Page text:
Defense Secretary Donald H. Rumsfeld said Wednesday that he is still working out the rules dictating when and under whose authority to fire a new system to protect the United States from missile attack, and is awaiting a final assessment about the system's readiness to begin operations.
The remarks by Rumsfeld and other senior defense officials at a conference on missile defense indicated that the decision to put the novel and politically controversial system on alert is still weeks away.
The timing is being watched closely by proponents and critics of missile defense against the backdrop of the presidential campaign in which the speed and cost of deployment have become issues. The first interceptor missile was loaded into a silo in Alaska last month, and five more are due for installation by mid-October.
President Bush declared last week that the system will become operational later this year, reaffirming a goal he set two years ago. On Tuesday, he chided those who want to shrink and slow the program -- a thinly veiled attack on Democratic nominee John F. Kerry, who has called for reduced spending on missile defense.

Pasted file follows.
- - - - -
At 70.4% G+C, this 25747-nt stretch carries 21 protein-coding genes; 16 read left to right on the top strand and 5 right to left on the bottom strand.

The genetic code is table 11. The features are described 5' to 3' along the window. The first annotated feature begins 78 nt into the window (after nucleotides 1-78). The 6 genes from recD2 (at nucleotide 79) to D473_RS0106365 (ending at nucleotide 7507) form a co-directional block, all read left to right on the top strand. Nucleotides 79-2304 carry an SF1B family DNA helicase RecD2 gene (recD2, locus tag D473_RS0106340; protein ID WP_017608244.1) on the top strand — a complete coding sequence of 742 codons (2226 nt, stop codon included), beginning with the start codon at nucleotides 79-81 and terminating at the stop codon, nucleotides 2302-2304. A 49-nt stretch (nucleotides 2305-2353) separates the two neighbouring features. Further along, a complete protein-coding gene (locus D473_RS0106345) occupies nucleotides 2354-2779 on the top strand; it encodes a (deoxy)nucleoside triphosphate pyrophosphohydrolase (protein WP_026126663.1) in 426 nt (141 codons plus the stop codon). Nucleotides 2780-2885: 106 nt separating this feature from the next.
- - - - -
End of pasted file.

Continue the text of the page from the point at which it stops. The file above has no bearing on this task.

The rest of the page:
But the program has been plagued by a series of testing delays -- most recently, the postponement this week of a critical flight test after the discovery of a faulty computer in the interceptor's booster.
Maj. Gen. John Holly, who is overseeing development, said here Wednesday that postponement of the test would not necessarily force a delay in start-up of the system.
"We've never set a prerequisite event prior to going on alert," the general told reporters. "We're continuing to accumulate information and data on a daily basis, and as we get closer to a place where we think it will be appropriate to brief the leadership, we will do that."
In a separate interview, Holly said he plans to submit a final readiness assessment by mid-September.
Administration officials have said the initial system will serve a dual purpose: It will provide a rudimentary defense against a potential North Korean missile attack, and it will enable the Pentagon to conduct more rigorous and diverse testing.
How defense officials plan to balance the demands of keeping the system on alert while also conducting tests has remained in question. Rumsfeld said Wednesday that if he had to choose between maintaining the alert status or running tests, he would opt for testing -- provided there was no missile crisis at the time.
"My attitude would be, take it off [alert], do the developmental activity, keep learning from this," Rumsfeld said at a news conference.
Earlier, addressing the gathering here of hundreds of military, government and contracting officials, Rumsfeld hailed the system's construction as "the triumph of hope and vision over pessimism and skepticism."